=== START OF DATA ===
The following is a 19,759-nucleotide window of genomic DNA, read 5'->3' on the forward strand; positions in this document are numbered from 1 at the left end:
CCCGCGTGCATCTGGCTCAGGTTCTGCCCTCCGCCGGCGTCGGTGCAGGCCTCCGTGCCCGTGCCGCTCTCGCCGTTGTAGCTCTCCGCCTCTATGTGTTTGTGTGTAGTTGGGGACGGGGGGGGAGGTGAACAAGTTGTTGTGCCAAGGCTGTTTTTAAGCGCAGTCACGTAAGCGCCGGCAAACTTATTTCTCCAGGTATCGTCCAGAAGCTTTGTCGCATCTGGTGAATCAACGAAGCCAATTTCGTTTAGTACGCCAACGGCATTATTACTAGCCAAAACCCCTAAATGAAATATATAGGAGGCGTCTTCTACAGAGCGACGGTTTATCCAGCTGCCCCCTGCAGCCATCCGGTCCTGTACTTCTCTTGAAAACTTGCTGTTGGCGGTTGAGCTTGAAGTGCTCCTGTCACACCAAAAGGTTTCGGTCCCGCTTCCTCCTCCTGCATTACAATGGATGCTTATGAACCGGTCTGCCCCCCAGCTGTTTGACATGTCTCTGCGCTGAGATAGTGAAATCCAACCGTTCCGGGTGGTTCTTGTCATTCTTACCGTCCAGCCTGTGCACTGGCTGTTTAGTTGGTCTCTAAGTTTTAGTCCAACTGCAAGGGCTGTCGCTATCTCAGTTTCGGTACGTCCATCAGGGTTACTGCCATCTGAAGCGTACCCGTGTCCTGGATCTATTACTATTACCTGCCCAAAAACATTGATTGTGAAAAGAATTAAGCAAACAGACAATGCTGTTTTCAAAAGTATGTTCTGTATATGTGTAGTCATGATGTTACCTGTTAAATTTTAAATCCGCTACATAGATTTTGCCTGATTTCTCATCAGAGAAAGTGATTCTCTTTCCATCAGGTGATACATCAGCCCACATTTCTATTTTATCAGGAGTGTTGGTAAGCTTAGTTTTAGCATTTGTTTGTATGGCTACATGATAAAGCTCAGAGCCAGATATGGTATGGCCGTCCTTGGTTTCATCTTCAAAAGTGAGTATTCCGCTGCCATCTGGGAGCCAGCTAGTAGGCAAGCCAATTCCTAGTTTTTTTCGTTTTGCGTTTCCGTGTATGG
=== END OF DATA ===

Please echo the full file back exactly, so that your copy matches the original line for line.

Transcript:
The following is a 19,759-nucleotide window of genomic DNA, read 5'->3' on the forward strand; positions in this document are numbered from 1 at the left end:
CCCGCGTGCATCTGGCTCAGGTTCTGCCCTCCGCCGGCGTCGGTGCAGGCCTCCGTGCCCGTGCCGCTCTCGCCGTTGTAGCTCTCCGCCTCTATGTGTTTGTGTGTAGTTGGGGACGGGGGGGGAGGTGAACAAGTTGTTGTGCCAAGGCTGTTTTTAAGCGCAGTCACGTAAGCGCCGGCAAACTTATTTCTCCAGGTATCGTCCAGAAGCTTTGTCGCATCTGGTGAATCAACGAAGCCAATTTCGTTTAGTACGCCAACGGCATTATTACTAGCCAAAACCCCTAAATGAAATATATAGGAGGCGTCTTCTACAGAGCGACGGTTTATCCAGCTGCCCCCTGCAGCCATCCGGTCCTGTACTTCTCTTGAAAACTTGCTGTTGGCGGTTGAGCTTGAAGTGCTCCTGTCACACCAAAAGGTTTCGGTCCCGCTTCCTCCTCCTGCATTACAATGGATGCTTATGAACCGGTCTGCCCCCCAGCTGTTTGACATGTCTCTGCGCTGAGATAGTGAAATCCAACCGTTCCGGGTGGTTCTTGTCATTCTTACCGTCCAGCCTGTGCACTGGCTGTTTAGTTGGTCTCTAAGTTTTAGTCCAACTGCAAGGGCTGTCGCTATCTCAGTTTCGGTACGTCCATCAGGGTTACTGCCATCTGAAGCGTACCCGTGTCCTGGATCTATTACTATTACCTGCCCAAAAACATTGATTGTGAAAAGAATTAAGCAAACAGACAATGCTGTTTTCAAAAGTATGTTCTGTATATGTGTAGTCATGATGTTACCTGTTAAATTTTAAATCCGCTACATAGATTTTGCCTGATTTCTCATCAGAGAAAGTGATTCTCTTTCCATCAGGTGATACATCAGCCCACATTTCTATTTTATCAGGAGTGTTGGTAAGCTTAGTTTTAGCATTTGTTTGTATGGCTACATGATAAAGCTCAGAGCCAGATATGGTATGGCCGTCCTTGGTTTCATCTTCAAAAGTGAGTATTCCGCTGCCATCTGGGAGCCAGCTAGTAGGCAAGCCAATTCCTAGTTTTTTTCGTTTTGCGTTTCCGTGTATGG